#Rule 5: Less is more

Have you ever received one of those emails that are long enough to be considered a novel? As you read through them you feel like saying "Just get to the gosh darn point?" Well, the Spartan philosopher Chilon, who was one of the Seven Sages of Greece famously said that "less is more."

This was something that was built into the very core of Sparta. From the design and style of the buildings to clothing and even their diets. Today, "Spartans" remain known for their simplicity.

The "less is more" principle also governed the language of the Spartans, which took a minimalist approach to speech. The ideal was to speak only when one had something important to say and then only in sharp, short bursts. 

Just to make their mark the words of the Spartans were as sharp as their spears This is great advice on how to respond to emails -write emails in a concise simple way that gets to the point.

# Rule 6: Write from habit, not feeling

For the Spartans, courage was the product of preparation and practice. They did not respect soldiers who fought in rage, believing such behavior was to hide one's fear and showed a lack of self-composure. Aim to embody the ethos of "the quiet professional" who simply sets out to do his job.

"Act like you've been there before." The courage of the Spartans was not born of feeling, but discipline"- Vince Lombardi

When writing and responding to emails especially difficult ones don't write from a place of anxiety or anger, take a break and some time to reflect then write from a place of logic. Although there may be a time to write from the heart if you are dealing with a sensitive matter. Just never write from a place of fear.

When you first see an email, open it with the intent to read it. If you're not going to have enough time to read don't open it! If you open an email and realise reading it will take longer than you anticipated simply mark it as unread.

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In Summary: Email like a Spartan

As soon as you read an email ACT, apply the one-touch principle.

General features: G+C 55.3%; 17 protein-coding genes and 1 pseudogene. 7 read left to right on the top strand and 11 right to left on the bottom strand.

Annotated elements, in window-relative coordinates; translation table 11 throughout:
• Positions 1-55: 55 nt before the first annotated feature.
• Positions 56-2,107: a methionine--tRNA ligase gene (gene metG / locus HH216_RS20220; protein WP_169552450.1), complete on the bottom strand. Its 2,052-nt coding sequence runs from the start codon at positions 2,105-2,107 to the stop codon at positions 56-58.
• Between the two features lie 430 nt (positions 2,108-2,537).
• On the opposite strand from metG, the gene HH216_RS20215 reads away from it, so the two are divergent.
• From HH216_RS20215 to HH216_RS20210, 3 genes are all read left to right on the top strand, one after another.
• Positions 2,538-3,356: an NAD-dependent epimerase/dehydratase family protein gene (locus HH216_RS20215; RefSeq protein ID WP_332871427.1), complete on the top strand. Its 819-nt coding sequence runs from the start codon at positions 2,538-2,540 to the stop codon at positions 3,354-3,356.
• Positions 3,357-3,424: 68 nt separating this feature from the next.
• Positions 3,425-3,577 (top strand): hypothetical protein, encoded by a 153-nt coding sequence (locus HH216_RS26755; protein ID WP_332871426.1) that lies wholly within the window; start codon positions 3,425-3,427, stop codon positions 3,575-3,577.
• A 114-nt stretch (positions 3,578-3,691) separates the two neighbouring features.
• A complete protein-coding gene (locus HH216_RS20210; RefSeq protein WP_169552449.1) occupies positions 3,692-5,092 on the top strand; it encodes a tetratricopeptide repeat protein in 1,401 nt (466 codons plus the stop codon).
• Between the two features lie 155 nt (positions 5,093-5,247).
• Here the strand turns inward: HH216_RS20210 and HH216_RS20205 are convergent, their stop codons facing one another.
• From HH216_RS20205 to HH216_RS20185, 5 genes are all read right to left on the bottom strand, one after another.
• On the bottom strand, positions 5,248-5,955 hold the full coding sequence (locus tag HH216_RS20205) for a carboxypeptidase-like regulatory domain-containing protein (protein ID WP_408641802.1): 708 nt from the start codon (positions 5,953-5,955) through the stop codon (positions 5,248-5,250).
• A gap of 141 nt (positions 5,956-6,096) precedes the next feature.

If nothing needs to be done and it is for information only - archive the email.

If you need to reply and can do it now: reply then archive or delete the email. If you don't reply you'll end up reading the email again later which is a duplication of work and a waste of your precious time.

If the reply will take a while and you can't do it right now: make replying to this email a task on your calendar, archive the email. The calendar process now kicks in and takes care of this task like all your other tasks and you'll even get a reminder!

Anytime you're checking your email set a time limit and aim to clear as much as possible, gamify the process. The only emails left in your inbox after time is up are the ones you haven't had time to read, yet.

Every email that needs your attention should have either been replied to or you have a plan to tackle, i.e., is a task scheduled on your calendar. If there's something you think of doing but cannot put on your calendar right that instance, email yourself as a reminder. Next time you check your email, it will get added to your calendar. 

Full inboxes can feel overwhelming, but by following these simple rules you can reduce your stress levels and burst through those emails like the warrior you are. 

© Trisha Dunbar

self help

Trisha Dunbar

Rambling of written words | Reader of things | Drinker of coffee | Doer of stuff | Welcome to my profile 😊

Read next: 6 Ways to Find Inspiration – Get Inspired